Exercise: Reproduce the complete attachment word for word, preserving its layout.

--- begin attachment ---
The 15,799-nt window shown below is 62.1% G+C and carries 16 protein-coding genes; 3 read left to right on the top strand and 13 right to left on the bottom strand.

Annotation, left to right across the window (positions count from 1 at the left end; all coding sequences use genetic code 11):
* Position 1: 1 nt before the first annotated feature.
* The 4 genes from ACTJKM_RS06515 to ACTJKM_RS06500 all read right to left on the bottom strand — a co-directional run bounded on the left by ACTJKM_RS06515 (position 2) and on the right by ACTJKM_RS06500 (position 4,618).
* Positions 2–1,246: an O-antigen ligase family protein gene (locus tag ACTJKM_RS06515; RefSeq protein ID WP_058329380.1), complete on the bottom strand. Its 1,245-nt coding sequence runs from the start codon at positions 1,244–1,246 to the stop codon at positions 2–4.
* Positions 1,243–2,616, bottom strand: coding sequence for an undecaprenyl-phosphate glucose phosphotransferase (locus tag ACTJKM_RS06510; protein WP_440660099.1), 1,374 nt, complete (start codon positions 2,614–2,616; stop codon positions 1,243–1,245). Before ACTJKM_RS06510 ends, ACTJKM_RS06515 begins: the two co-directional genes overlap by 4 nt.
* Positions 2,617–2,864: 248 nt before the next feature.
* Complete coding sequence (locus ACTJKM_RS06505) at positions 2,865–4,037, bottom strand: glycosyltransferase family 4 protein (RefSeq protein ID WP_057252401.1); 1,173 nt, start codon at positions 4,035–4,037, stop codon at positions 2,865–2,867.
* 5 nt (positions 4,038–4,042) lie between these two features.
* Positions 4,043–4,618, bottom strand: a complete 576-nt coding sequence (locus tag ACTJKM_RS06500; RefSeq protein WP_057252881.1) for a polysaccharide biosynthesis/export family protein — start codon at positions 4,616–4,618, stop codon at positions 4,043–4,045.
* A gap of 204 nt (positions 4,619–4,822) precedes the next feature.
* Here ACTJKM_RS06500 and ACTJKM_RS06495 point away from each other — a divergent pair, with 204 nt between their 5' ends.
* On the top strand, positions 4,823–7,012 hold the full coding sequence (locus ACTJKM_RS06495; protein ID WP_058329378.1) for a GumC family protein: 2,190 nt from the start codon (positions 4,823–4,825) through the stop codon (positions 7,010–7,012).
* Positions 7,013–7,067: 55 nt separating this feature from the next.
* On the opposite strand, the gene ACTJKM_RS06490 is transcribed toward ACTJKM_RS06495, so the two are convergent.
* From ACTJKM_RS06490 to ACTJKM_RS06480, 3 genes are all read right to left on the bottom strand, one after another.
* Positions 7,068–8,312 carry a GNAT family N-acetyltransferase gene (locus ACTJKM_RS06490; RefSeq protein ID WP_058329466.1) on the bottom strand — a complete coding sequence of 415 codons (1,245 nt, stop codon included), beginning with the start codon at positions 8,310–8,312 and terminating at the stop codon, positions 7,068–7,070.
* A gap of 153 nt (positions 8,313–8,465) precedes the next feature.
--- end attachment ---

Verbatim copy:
The 15,799-nt window shown below is 62.1% G+C and carries 16 protein-coding genes; 3 read left to right on the top strand and 13 right to left on the bottom strand.

Annotation, left to right across the window (positions count from 1 at the left end; all coding sequences use genetic code 11):
* Position 1: 1 nt before the first annotated feature.
* The 4 genes from ACTJKM_RS06515 to ACTJKM_RS06500 all read right to left on the bottom strand — a co-directional run bounded on the left by ACTJKM_RS06515 (position 2) and on the right by ACTJKM_RS06500 (position 4,618).
* Positions 2–1,246: an O-antigen ligase family protein gene (locus tag ACTJKM_RS06515; RefSeq protein ID WP_058329380.1), complete on the bottom strand. Its 1,245-nt coding sequence runs from the start codon at positions 1,244–1,246 to the stop codon at positions 2–4.
* Positions 1,243–2,616, bottom strand: coding sequence for an undecaprenyl-phosphate glucose phosphotransferase (locus tag ACTJKM_RS06510; protein WP_440660099.1), 1,374 nt, complete (start codon positions 2,614–2,616; stop codon positions 1,243–1,245). Before ACTJKM_RS06510 ends, ACTJKM_RS06515 begins: the two co-directional genes overlap by 4 nt.
* Positions 2,617–2,864: 248 nt before the next feature.
* Complete coding sequence (locus ACTJKM_RS06505) at positions 2,865–4,037, bottom strand: glycosyltransferase family 4 protein (RefSeq protein ID WP_057252401.1); 1,173 nt, start codon at positions 4,035–4,037, stop codon at positions 2,865–2,867.
* 5 nt (positions 4,038–4,042) lie between these two features.
* Positions 4,043–4,618, bottom strand: a complete 576-nt coding sequence (locus tag ACTJKM_RS06500; RefSeq protein WP_057252881.1) for a polysaccharide biosynthesis/export family protein — start codon at positions 4,616–4,618, stop codon at positions 4,043–4,045.
* A gap of 204 nt (positions 4,619–4,822) precedes the next feature.
* Here ACTJKM_RS06500 and ACTJKM_RS06495 point away from each other — a divergent pair, with 204 nt between their 5' ends.
* On the top strand, positions 4,823–7,012 hold the full coding sequence (locus ACTJKM_RS06495; protein ID WP_058329378.1) for a GumC family protein: 2,190 nt from the start codon (positions 4,823–4,825) through the stop codon (positions 7,010–7,012).
* Positions 7,013–7,067: 55 nt separating this feature from the next.
* On the opposite strand, the gene ACTJKM_RS06490 is transcribed toward ACTJKM_RS06495, so the two are convergent.
* From ACTJKM_RS06490 to ACTJKM_RS06480, 3 genes are all read right to left on the bottom strand, one after another.
* Positions 7,068–8,312 carry a GNAT family N-acetyltransferase gene (locus ACTJKM_RS06490; RefSeq protein ID WP_058329466.1) on the bottom strand — a complete coding sequence of 415 codons (1,245 nt, stop codon included), beginning with the start codon at positions 8,310–8,312 and terminating at the stop codon, positions 7,068–7,070.
* A gap of 153 nt (positions 8,313–8,465) precedes the next feature.